Pixel Shirt – Final Project Post

What is this project?

This project is a shirt that has a color changing design.  Specifically a design that can change color when given user input.  The shirt consists of 6 “pixels” or regions that can change the color of with the use of a phone.  The phone connects to a Bluetooth module sewn into the back of the shirt.  This Bluetooth module communicates with a micro controller (Circuit Playground Express).  This micro controller sends a signal to a MOSFET (60v 30A MAX), a electronically controlled switch, the MOSFET allows power to flow through the heating pads placed on the underside of shirt. The thermochromic ink screenprinted on the front then reacts to the heat from the heating pads and changes color.


How I feel about the project?

I’d say while it isn’t polished enough to be a product, I think that it shows a proof of concept really well.  So overall I’m happy with it for what it is.  One thing that bugs me is that the wires and electronics weigh the shirt down in certain areas. As well as, the heating pads underneath the shirt are kind of bulky.


How does it stack up to my original idea?

I was a bit too ambitious as initially I wanted to have somewhere around 30+ individually changeable regions.  However my goal of having a “non-obvious” design changing shirt was a success.  In the very early stages I wanted to use fiber optic cables and diffuse the light, but I think using thermochromic ink is much better and has a much greater effect.


Largest Project Hurdles

Power distribution was probably the biggest problem I had with this project.  Ultimately I decided to demo this shirt using a wall plugin, as it would need a sizable lithium-ion battery to be able to supply the current the heating pads needed.  The wires underneath the shirt are also something that was difficult.  Many of the sources I checked online said that the heating pads wouldn’t work if hooked up with conductive thread instead of hookup wire.  This meant I had the run wires around the side of the shirt instead of sewing into the shirt.  I think conductive thread is doable but not with these heating pads.  Also when I made the final power distribution board (see below) I had to go back and rewire a few times.


If I had more time

I plan on updating this project in the future.  Hopefully make the electronics smaller and the wiring underneath more neat.  But I think the next big step I’d like to take would be to use conductive thread as both the wiring to the power supply but also to make my own heating pads.  I think the large current draw, bulky pads, and less than neat wiring underneath all be solved by finding the right kind of conductive thread.  I could make smaller pads that were embedded in the shirt as part of the fabric instead of the plastic wrap feeling and larges ones I’m using now.  The use of less power and less space on the shirt also means I could fit heating pads into the design area as I originally wanted.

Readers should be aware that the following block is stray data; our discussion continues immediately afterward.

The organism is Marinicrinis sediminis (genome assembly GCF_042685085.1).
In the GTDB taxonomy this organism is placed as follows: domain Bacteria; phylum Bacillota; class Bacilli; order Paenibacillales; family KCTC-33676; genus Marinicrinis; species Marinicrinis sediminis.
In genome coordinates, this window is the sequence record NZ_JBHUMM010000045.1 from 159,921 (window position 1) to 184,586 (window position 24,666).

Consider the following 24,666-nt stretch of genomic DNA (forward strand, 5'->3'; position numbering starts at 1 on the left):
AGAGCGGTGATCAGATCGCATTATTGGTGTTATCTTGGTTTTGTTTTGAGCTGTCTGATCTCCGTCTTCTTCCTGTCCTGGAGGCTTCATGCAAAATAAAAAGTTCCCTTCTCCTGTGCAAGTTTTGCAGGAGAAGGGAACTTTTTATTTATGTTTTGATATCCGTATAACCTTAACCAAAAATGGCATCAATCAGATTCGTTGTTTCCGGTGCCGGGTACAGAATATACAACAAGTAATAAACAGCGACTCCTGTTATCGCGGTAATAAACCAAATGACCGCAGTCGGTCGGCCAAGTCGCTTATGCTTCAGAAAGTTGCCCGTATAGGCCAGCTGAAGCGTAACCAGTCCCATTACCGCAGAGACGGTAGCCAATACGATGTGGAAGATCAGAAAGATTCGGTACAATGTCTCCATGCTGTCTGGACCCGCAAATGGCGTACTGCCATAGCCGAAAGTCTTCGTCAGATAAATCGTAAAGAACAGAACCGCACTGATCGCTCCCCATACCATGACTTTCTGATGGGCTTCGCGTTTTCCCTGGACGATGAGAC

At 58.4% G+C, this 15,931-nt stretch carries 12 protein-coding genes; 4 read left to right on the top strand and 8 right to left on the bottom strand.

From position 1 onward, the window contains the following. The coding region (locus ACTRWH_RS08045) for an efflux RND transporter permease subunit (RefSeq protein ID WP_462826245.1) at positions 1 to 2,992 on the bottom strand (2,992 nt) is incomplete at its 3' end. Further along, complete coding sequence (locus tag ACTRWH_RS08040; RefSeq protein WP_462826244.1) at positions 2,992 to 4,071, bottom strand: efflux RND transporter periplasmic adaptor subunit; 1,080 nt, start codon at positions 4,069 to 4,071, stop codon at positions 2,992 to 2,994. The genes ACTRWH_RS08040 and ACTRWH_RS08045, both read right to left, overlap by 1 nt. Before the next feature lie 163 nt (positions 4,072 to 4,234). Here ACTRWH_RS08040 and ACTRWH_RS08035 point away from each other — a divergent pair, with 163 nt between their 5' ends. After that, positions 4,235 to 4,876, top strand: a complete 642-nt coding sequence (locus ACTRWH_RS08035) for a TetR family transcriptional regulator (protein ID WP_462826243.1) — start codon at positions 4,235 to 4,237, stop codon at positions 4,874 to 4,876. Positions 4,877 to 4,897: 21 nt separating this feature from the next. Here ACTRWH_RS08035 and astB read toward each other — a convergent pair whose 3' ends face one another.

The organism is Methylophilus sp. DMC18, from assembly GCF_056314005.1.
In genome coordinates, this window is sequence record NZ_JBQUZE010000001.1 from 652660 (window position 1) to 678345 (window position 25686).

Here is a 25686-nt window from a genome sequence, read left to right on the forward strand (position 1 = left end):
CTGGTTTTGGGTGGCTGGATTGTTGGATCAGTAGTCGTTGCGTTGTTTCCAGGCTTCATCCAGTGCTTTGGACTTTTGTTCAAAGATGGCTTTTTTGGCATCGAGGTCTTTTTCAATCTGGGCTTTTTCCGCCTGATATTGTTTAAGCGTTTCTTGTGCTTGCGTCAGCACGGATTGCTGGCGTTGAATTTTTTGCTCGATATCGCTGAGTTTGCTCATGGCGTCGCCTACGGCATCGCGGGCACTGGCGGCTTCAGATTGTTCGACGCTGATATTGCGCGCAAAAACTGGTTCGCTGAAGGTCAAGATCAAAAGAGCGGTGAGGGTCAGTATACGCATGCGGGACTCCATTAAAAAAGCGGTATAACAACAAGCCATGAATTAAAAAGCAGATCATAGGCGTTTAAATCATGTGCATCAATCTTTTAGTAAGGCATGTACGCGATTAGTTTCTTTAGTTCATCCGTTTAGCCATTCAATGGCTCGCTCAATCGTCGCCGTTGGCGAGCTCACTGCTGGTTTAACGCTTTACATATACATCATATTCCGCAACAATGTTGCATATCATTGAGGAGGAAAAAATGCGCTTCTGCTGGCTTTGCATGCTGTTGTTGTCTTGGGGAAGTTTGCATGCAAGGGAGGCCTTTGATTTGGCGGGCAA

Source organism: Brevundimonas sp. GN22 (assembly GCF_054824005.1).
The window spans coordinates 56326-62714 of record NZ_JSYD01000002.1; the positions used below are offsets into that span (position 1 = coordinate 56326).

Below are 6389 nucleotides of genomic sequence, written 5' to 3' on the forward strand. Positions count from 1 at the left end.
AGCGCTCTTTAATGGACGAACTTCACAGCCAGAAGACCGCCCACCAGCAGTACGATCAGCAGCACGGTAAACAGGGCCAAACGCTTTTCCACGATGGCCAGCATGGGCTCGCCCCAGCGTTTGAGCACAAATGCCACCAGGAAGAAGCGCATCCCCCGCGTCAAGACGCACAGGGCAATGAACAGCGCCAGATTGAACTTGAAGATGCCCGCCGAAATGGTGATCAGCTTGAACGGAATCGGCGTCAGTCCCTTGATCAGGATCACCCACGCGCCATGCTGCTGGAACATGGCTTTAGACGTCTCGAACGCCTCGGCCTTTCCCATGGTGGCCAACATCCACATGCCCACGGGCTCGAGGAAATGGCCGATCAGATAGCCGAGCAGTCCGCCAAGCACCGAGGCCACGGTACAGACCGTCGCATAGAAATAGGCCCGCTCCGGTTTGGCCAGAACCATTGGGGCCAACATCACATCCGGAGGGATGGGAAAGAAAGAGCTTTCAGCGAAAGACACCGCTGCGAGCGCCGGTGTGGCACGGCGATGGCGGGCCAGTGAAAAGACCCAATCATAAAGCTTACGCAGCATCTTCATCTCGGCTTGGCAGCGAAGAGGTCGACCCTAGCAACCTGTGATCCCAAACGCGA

The Final Product

Above is the shirt working.  It takes a while for the pads to heat up the entire section the outside edge is the last to change.  It takes about 10-15 seconds for the section to change color after receiving input from the app.  It then takes 1-2 minutes to cool down and go back to the dark green color.

Here is the app that sends commands to the shirt, nRF ToolBox.  The app communicates with the shirt via Bluetooth Low Energy.  But buttons label 1 though 6 are for the panels on the shirt (i.e. top left button toggles top left triangle section on and off).  In the bottom right is a reset button.  This turns all the panels off.

The last thing I added to the shirt was the power distribution board.  This board has all the connections to the MOSFETS, heating pads, and the power plug.  Connections to the MOSFETs include both ends of the heating pads ground wire and the output pins on the Circuit Playground express (blue wire).  The MOSFET acts as a digital switch closing the circuit when the gate pin on the MOSTGET has a positive 5v.

Here is the interior of the shirt.  That orange and gray envelope was made because the transistors were getting a lot hotter than I expected.  wire routing was done with safety pins.  While there is a lot of excess wire I wanted to make sure I had enough slack. I had needed to rewire this a few times for either bad connections or not having enough slack.  Once I got it to a place where it worked and had enough slack to wear I let it be.


This is the poster I had during the presentation.  I also had the shirt on a mannequin to live demo it at the student fashion show.